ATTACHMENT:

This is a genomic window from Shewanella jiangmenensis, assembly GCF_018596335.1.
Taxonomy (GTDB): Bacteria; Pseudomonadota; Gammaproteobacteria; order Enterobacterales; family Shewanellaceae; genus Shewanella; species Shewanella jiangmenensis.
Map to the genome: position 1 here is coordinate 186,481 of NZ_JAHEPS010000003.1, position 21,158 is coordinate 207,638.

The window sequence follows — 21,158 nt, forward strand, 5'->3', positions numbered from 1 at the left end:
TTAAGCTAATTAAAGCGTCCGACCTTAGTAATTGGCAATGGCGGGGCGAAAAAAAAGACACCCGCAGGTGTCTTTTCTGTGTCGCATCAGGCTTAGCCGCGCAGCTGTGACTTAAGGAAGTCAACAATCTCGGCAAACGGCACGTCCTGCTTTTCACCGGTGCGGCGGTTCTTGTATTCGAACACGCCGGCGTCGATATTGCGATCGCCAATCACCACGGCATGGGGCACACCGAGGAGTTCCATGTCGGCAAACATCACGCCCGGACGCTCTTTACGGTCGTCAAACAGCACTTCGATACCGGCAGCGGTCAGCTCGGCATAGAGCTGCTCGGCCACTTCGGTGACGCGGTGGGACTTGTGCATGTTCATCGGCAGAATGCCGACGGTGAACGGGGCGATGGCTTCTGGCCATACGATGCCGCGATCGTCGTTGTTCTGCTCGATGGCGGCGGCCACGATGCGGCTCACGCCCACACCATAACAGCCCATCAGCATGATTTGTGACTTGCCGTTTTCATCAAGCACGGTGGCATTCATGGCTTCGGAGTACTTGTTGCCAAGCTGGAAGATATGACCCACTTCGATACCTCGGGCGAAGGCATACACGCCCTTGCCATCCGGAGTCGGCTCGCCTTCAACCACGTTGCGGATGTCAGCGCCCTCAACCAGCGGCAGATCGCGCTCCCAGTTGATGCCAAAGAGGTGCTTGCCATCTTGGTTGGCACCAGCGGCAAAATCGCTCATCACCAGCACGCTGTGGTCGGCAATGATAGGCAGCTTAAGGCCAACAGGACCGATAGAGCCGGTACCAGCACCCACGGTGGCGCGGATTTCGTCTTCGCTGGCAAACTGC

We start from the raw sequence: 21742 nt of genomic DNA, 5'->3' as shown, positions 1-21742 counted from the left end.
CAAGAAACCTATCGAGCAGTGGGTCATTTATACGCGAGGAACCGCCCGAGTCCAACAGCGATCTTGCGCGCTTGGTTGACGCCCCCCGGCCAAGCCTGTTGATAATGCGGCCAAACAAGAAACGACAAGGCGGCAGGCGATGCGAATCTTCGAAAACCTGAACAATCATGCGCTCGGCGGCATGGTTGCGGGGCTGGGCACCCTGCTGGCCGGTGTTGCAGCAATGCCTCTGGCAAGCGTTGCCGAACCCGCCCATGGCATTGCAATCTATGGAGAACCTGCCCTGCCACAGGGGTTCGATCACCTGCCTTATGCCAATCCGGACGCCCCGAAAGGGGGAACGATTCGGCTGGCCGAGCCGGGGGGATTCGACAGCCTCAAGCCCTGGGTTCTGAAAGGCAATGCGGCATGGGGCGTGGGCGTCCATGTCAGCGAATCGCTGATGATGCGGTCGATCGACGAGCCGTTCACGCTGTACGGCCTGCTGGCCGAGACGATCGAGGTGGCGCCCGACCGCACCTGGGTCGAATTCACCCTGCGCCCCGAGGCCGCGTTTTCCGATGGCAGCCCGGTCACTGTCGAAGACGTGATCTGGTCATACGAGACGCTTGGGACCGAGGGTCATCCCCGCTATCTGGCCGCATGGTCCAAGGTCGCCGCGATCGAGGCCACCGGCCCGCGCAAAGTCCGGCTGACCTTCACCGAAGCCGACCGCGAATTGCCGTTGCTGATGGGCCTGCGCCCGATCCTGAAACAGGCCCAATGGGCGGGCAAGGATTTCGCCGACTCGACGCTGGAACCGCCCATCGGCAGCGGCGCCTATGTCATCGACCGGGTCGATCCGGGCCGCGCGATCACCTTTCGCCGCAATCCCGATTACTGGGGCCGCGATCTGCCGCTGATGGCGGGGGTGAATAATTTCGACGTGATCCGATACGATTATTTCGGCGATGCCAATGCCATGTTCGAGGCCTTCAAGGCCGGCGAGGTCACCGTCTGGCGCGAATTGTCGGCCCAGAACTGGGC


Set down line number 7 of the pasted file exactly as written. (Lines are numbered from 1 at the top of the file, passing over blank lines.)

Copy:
CAAGAAACCTATCGAGCAGTGGGTCATTTATACGCGAGGAACCGCCCGAGTCCAACAGCGATCTTGCGCGCTTGGTTGACGCCCCCCGGCCAAGCCTGTTGATAATGCGGCCAAACAAGAAACGACAAGGCGGCAGGCGATGCGAATCTTCGAAAACCTGAACAATCATGCGCTCGGCGGCATGGTTGCGGGGCTGGGCACCCTGCTGGCCGGTGTTGCAGCAATGCCTCTGGCAAGCGTTGCCGAACCCGCCCATGGCATTGCAATCTATGGAGAACCTGCCCTGCCACAGGGGTTCGATCACCTGCCTTATGCCAATCCGGACGCCCCGAAAGGGGGAACGATTCGGCTGGCCGAGCCGGGGGGATTCGACAGCCTCAAGCCCTGGGTTCTGAAAGGCAATGCGGCATGGGGCGTGGGCGTCCATGTCAGCGAATCGCTGATGATGCGGTCGATCGACGAGCCGTTCACGCTGTACGGCCTGCTGGCCGAGACGATCGAGGTGGCGCCCGACCGCACCTGGGTCGAATTCACCCTGCGCCCCGAGGCCGCGTTTTCCGATGGCAGCCCGGTCACTGTCGAAGACGTGATCTGGTCATACGAGACGCTTGGGACCGAGGGTCATCCCCGCTATCTGGCCGCATGGTCCAAGGTCGCCGCGATCGAGGCCACCGGCCCGCGCAAAGTCCGGCTGACCTTCACCGAAGCCGACCGCGAATTGCCGTTGCTGATGGGCCTGCGCCCGATCCTGAAACAGGCCCAATGGGCGGGCAAGGATTTCGCCGACTCGACGCTGGAACCGCCCATCGGCAGCGGCGCCTATGTCATCGACCGGGTCGATCCGGGCCGCGCGATCACCTTTCGCCGCAATCCCGATTACTGGGGCCGCGATCTGCCGCTGATGGCGGGGGTGAATAATTTCGACGTGATCCGATACGATTATTTCGGCGATGCCAATGCCATGTTCGAGGCCTTCAAGGCCGGCGAGGTCACCGTCTGGCGCGAATTGTCGGCCCAGAACTGGGC